Thursday, December 5, 2013

David Fitch "Christian Nation"

Here is the chapter on the "Christian Nation" from Dave Fitch's book The End of Evangelicalism?

He is focusing on the problem of the merger of Evangelical faith with political ideology. The idea of a Christian Nation is one of the "master signifiers," in his view, that serves as a unifying symbol for the conservative Evangelical political ideology. (Fitch is theologically conservative). His overall point is that by tying Evangelical faith to a political ideology (and even a  political party) which is now in trouble in the public sphere, as the ideology falls on hard times, Evangelical faith falls with it. Especially among the emerging generation of young adults.

I hope this does not sound too harsh, but this particular issue reminds of Jesus' words in Matthew 23:


13 “I’ve had it with you! You’re hopeless, you religion scholars, you Pharisees! Frauds! Your lives are roadblocks to God’s kingdom. You refuse to enter, and won’t let anyone else in either.
(emphasis mine)
If you would rather download the PDF file and read it, you can access it on my Scrbd account


  1. Thanks, Joseph, for posting this. Here are some thoughts.

    I agree with many of his main points, but feel that he sometimes takes his arguments too far and overgeneralizes in his judgments on American Christians.

    We are not a Christian nation. In fact, no nation can be called Christian. Christians are citizens of a heavenly kingdom, and the church is to represent that kingdom (however imperfectly) in the earth.

    However, the Bible does show us certain principles regarding how we should live, and some governments align more closely than others with some of those principles, regarding justice and righteousness.

    The problem arises when we align our Christian identity with fighting for those principles in the public square. Jesus calls us to live by those principles, and by His Spirit, not to fight with others over them.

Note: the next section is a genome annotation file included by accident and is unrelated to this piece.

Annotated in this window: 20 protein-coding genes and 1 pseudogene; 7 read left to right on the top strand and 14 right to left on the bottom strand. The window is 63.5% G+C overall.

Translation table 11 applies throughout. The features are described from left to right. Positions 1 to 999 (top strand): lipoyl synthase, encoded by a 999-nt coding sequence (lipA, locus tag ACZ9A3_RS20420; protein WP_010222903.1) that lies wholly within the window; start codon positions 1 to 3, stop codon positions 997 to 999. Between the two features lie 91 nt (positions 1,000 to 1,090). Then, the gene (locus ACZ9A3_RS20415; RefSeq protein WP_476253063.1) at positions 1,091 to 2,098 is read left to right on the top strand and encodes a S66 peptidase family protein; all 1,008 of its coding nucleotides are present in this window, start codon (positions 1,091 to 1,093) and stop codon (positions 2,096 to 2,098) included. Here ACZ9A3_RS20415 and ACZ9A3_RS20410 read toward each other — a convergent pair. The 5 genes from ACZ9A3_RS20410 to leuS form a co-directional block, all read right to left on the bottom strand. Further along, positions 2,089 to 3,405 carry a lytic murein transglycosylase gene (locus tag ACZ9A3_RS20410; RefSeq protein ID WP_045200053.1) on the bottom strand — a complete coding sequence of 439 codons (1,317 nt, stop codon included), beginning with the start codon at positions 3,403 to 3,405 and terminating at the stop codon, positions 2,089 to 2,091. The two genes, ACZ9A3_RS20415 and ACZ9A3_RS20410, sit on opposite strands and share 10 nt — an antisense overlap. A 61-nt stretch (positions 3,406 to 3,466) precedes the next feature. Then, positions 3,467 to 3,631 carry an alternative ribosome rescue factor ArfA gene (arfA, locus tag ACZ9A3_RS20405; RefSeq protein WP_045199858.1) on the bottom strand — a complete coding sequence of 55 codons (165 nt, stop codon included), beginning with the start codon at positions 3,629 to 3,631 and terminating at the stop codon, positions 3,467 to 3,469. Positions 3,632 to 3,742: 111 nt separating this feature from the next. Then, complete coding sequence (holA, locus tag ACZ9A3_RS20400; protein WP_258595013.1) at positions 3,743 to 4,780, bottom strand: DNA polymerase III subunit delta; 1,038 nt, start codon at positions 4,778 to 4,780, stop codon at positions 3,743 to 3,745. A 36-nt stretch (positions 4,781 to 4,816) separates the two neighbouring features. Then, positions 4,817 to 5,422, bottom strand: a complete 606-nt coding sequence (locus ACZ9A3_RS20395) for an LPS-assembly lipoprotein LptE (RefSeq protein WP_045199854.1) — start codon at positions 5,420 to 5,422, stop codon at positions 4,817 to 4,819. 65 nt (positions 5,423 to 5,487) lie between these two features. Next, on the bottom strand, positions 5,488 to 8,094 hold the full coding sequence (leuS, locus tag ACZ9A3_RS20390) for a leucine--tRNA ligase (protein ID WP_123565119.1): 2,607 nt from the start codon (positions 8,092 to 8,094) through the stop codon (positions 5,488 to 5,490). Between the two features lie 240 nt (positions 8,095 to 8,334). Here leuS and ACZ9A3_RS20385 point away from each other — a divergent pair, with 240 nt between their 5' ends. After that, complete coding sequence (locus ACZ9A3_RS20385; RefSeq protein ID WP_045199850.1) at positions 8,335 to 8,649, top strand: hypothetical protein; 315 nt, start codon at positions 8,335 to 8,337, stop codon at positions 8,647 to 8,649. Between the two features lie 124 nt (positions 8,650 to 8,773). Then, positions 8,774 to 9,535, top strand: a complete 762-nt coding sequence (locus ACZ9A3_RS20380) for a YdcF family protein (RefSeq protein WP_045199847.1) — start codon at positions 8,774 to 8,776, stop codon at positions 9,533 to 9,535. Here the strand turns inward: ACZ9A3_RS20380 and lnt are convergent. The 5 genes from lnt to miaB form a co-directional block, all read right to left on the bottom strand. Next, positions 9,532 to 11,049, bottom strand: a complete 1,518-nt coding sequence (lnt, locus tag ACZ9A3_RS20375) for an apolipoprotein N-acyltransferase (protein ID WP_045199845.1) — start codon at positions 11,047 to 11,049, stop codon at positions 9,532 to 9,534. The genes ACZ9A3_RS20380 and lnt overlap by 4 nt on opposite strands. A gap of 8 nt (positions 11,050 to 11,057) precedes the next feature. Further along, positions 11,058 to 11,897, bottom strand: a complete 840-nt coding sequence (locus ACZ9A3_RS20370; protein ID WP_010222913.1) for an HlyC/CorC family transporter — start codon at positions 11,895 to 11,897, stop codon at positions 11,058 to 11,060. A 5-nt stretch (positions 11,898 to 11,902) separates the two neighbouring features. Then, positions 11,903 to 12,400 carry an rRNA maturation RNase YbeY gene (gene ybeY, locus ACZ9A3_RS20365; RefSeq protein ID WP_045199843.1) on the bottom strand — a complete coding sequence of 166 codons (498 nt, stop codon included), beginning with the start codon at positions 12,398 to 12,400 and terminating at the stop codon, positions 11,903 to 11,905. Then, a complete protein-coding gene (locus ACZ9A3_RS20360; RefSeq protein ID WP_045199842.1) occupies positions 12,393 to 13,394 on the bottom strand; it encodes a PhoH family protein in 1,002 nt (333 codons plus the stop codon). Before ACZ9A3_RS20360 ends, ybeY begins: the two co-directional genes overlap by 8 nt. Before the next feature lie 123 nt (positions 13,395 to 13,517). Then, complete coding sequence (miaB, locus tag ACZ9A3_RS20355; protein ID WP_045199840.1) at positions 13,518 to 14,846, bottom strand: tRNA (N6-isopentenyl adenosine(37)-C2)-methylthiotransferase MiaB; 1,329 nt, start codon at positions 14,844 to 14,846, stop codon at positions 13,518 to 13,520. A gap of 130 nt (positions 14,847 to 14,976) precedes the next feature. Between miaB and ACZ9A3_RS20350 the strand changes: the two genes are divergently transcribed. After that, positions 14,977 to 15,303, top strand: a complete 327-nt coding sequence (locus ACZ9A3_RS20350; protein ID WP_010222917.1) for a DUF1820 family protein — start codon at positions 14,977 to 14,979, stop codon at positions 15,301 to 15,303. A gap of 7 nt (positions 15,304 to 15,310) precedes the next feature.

I agree with much that he says about "evangelical capitalism." Capitalism is not a Christian system. I think he takes it too far, however, in his criticism of the generosity of American Christians. The fact that Americans give more to charity than any other nations is, I believe, a work of the grace of God, even if some of that giving is imperfectly utilized and some is given for impure motives. Yes, Christians can use their giving, as Fitch says, to insulate themselves from the poor. But God has also placed various gifts within the body of Christ, including both giving and mercy, and those gifts can function together to accomplish God's purpose in the earth.

    So, I agree with his main point that the Christian witness of the church has been hurt by aligning the church with a political platform and focusing too much of our energy on fighting for laws that we agree with. But I think his zeal for that point causes him to paint some very broad-brush judgments on the church in America.

    I acknowledge, in saying these things, that we do not easily see how much we have been influenced in our thinking by our surrounding culture. But my intent is to bring some balance to his commentary.


  2. Great comments Dan! It is possible that you might see his argument in a slightly different light if you had a chance to read his explanatory introduction or the other chapters, but yes, he may be pressing his argument too far. I need to let the rest of the gang know that I created this new post and that you have commented. Thanks for taking the time to read it.

  3. I haven't read the book, so am responding to the general conversation, and to Dan and Joe's comments above. One can't sell too many books by proposing a balanced, careful, well-modulated, this-is-really-complex kind of approach. Something controversial and inflammatory is always better. This is harsher than I intend (esp. since I haven't read Fitch)--my point is that it just ain't easy for us to agree on what might constitute a truly "Biblical" economic or political structure. Capitalism both raises millions from poverty, and plunges other millions into it; is socialism a better answer? Is the church's primary job to articulate that fully "Biblical approach to economics," or to call to account whatever economic system we find ourselves in to account before the Lord? Even Israel at its best/highest (and when would that be: David? Solomon? Josiah? Moses? Samuel?) never found itself outside prophetic rebuke and critique. As Churchill said about democracy, when it comes to economics, capitalism is the worst of the options--until you consider all the others. It might be that the Scripture wasn't given to us in order to give us the one, perfect, true political or economic way of doing things. Scripture can well speak authoritatively to all of life without needing to present a one-size-fits-all-cultures approach to questions of politics, economics, etc.